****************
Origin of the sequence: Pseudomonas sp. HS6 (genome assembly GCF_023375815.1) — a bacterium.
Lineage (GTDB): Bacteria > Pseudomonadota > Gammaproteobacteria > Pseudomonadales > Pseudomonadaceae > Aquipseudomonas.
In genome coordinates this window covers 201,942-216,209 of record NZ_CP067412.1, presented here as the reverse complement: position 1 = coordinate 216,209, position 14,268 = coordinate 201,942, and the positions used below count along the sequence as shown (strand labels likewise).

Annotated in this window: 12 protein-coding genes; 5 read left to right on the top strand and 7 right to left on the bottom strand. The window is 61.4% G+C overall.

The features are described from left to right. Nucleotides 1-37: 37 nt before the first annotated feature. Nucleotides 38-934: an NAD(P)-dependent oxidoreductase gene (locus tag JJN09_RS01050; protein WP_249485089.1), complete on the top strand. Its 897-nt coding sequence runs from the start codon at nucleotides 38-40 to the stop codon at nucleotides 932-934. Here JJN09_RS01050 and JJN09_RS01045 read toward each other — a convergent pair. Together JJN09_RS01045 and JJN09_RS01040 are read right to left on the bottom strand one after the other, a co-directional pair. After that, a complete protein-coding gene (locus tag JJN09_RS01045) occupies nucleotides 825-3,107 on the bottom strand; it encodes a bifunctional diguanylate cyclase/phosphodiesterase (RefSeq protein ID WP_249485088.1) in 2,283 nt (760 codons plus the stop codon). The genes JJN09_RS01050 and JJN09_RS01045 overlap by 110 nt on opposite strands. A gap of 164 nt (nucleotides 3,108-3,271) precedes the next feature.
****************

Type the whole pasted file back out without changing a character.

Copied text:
Origin of the sequence: Pseudomonas sp. HS6 (genome assembly GCF_023375815.1) — a bacterium.
Lineage (GTDB): Bacteria > Pseudomonadota > Gammaproteobacteria > Pseudomonadales > Pseudomonadaceae > Aquipseudomonas.
In genome coordinates this window covers 201,942-216,209 of record NZ_CP067412.1, presented here as the reverse complement: position 1 = coordinate 216,209, position 14,268 = coordinate 201,942, and the positions used below count along the sequence as shown (strand labels likewise).

Annotated in this window: 12 protein-coding genes; 5 read left to right on the top strand and 7 right to left on the bottom strand. The window is 61.4% G+C overall.

The features are described from left to right. Nucleotides 1-37: 37 nt before the first annotated feature. Nucleotides 38-934: an NAD(P)-dependent oxidoreductase gene (locus tag JJN09_RS01050; protein WP_249485089.1), complete on the top strand. Its 897-nt coding sequence runs from the start codon at nucleotides 38-40 to the stop codon at nucleotides 932-934. Here JJN09_RS01050 and JJN09_RS01045 read toward each other — a convergent pair. Together JJN09_RS01045 and JJN09_RS01040 are read right to left on the bottom strand one after the other, a co-directional pair. After that, a complete protein-coding gene (locus tag JJN09_RS01045) occupies nucleotides 825-3,107 on the bottom strand; it encodes a bifunctional diguanylate cyclase/phosphodiesterase (RefSeq protein ID WP_249485088.1) in 2,283 nt (760 codons plus the stop codon). The genes JJN09_RS01050 and JJN09_RS01045 overlap by 110 nt on opposite strands. A gap of 164 nt (nucleotides 3,108-3,271) precedes the next feature.